by Gerald Duncan
The Picnic meeting at Taupo once again highlighted the essence of Historic Formula Ford Racing. To the uninitiated, a race meeting with no qualifying, grid positions, timing or results and on a circuit with only four corners would make no sense at all, but somehow at the end of each day the broad smiles on all of the FF competitors as the meeting was declared “wet” and debriefing began highlighted why competitors love this event.
The circuit offers something for everyone from seasoned competitors to the newly initiated getting valuable seat time with the many quick-fire races and the few corners to get to grips with. Taupo put on its best weather for the weekend with all day sun high temperatures and enough wind to at least provide some cooling. Best indicator of the heat was the main jockeying for position on the dummy grid was ‘anywhere in the shade of the trees’.
The first race saw relatively conventional grid placings and nine starters with Chris Havill keeping the Valour in reserve in case the U2 broke down. Phil Foulkes, as he was to do most of the weekend, quickly established a small lead followed by a close field of two VDs (Keith Mainland and Martin Lucas), Don in the blue Crossle, Ron in the Elden, Kevin Head’s gorgeous Lynx and three of our mainstays the Lola brigade – and not necessarily in that order. Racing was close through the field with most cars dicing in pairs starting with Martin and Keith in the VDs – Keith hustling Martin for the entire race, and Ron charging as he was to do for the entire weekend. The race was incident free and enjoyed by everyone – this set the scene for the rest of the weekend.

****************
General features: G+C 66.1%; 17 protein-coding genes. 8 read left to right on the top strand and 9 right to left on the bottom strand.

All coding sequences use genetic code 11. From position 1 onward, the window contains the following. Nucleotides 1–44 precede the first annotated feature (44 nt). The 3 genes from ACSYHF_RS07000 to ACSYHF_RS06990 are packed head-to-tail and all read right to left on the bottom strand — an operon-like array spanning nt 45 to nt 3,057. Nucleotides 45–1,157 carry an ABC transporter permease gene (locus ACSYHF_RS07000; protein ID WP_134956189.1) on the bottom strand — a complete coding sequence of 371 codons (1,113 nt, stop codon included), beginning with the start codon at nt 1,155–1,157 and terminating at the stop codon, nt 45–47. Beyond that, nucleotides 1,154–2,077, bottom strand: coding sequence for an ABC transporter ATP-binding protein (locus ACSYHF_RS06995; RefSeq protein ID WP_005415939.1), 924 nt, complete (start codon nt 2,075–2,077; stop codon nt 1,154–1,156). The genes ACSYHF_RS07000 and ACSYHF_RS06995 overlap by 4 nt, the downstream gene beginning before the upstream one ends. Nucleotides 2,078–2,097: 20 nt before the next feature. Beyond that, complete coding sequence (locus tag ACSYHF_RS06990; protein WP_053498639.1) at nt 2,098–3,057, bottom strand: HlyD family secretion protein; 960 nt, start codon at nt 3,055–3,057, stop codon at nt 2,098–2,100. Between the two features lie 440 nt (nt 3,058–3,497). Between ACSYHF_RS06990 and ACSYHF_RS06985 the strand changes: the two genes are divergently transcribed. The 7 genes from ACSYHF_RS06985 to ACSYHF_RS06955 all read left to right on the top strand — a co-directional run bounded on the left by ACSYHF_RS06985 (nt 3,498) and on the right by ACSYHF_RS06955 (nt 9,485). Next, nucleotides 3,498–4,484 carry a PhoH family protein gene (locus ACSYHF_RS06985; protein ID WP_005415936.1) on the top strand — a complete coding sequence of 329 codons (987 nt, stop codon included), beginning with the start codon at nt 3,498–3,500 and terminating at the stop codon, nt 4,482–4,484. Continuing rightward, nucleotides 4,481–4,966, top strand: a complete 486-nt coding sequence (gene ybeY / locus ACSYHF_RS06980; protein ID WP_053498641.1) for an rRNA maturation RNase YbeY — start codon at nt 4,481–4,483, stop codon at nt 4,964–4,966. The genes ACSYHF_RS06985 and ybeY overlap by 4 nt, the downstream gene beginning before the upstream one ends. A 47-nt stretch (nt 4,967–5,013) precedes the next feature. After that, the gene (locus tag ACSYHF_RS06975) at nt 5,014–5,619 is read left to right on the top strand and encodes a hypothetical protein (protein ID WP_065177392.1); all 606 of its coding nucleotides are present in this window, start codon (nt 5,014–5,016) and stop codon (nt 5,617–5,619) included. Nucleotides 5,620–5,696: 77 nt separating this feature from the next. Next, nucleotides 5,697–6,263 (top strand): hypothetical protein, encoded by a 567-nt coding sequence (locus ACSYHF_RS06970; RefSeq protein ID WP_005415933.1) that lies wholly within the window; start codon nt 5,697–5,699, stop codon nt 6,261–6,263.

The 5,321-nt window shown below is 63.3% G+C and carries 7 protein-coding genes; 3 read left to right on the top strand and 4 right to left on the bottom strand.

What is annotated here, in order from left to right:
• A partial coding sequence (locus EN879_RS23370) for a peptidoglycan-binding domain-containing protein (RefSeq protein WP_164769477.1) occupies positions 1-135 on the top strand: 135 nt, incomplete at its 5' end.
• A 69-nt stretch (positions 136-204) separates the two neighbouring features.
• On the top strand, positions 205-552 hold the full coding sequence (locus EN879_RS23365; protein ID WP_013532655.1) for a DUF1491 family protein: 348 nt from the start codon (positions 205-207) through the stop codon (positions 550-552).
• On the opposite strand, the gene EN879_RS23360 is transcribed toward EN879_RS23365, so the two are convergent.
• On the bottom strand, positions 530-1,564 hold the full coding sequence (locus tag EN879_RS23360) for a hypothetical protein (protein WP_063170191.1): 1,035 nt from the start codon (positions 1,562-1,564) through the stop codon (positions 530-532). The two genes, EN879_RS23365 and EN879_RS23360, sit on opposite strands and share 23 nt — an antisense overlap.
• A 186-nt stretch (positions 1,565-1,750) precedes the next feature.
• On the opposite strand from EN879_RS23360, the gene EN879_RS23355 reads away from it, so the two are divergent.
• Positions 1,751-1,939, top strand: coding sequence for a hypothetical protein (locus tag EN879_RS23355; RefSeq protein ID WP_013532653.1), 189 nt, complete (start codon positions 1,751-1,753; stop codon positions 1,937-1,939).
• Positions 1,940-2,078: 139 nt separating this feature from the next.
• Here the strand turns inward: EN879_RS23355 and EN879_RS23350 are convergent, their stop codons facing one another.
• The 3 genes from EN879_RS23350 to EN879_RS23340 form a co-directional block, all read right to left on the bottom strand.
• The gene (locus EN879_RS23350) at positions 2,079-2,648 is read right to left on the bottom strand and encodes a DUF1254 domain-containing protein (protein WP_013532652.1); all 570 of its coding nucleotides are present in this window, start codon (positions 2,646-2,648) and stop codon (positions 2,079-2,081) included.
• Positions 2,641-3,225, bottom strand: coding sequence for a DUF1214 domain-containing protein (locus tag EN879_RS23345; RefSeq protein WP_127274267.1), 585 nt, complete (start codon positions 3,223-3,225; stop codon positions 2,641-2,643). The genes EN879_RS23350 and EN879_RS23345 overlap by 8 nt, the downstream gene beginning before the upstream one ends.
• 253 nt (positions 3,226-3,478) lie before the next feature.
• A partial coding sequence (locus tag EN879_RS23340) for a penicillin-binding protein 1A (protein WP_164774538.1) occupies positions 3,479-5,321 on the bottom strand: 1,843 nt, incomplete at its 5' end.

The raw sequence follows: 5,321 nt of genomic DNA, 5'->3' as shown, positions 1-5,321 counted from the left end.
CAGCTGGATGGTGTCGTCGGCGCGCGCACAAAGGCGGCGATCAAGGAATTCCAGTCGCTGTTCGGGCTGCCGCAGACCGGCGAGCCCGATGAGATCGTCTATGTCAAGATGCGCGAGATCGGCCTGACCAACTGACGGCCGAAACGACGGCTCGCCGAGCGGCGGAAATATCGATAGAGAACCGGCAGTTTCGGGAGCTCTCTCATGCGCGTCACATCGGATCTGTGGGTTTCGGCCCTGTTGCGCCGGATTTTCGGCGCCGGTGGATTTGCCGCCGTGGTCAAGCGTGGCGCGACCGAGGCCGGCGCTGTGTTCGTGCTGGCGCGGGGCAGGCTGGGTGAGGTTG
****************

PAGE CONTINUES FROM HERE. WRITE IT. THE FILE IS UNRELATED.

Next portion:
• Keith learned early on about dummy grid strategy when he turned up early in ~ position #4 only to find that no-one took positions 1, 2 or 3 so started from his first pole.
• It was just one of a number of firsts to be set, including his first chequered flag when Phil had a rare moment during the last laps of one race.
• Martin decided early to concede his front running position to “use up” an old set of Dunlops and enjoy a good set of mid-field tussles – or was the pressure from behind too much?
• One notable Lola was reputed to miss the corner at the end of the main straight three times prompting suggestions this be renamed Bruce’s Corner or alternatively McCoy’s Straight.
• Throughout the meet, the fields progressively closed up as drivers got to grips with their cars and the circuit to the extent that all were having to contend with cars both in front and behind and very close racing was being thoroughly enjoyed by the spectators as well as the drivers. The spread of lap times would have been very small.
• Biggest improvers were Mike Creswell and Geoff Bogue in their immaculate Lolas and also the lovely Lynx with Kevin as he blew out the cobwebs.
• The feature race for the weekend was, appropriately, for the Formula Fords. Once again no one knew which race that actually was, but the Classic Covers Trophy was presented to a deserving Phil Foulkes who once again set the benchmark in the Trident-Palliser.
Editors, er, edit: It was in fact Mike Creswell in the blue and silver Lola that was getting confused as to the purpose of a corner, and it was not in fact, Bruce McCoy. Gerald apologises profusely to Bruce, and promises to hereafter remember Bruce drives a yellow car….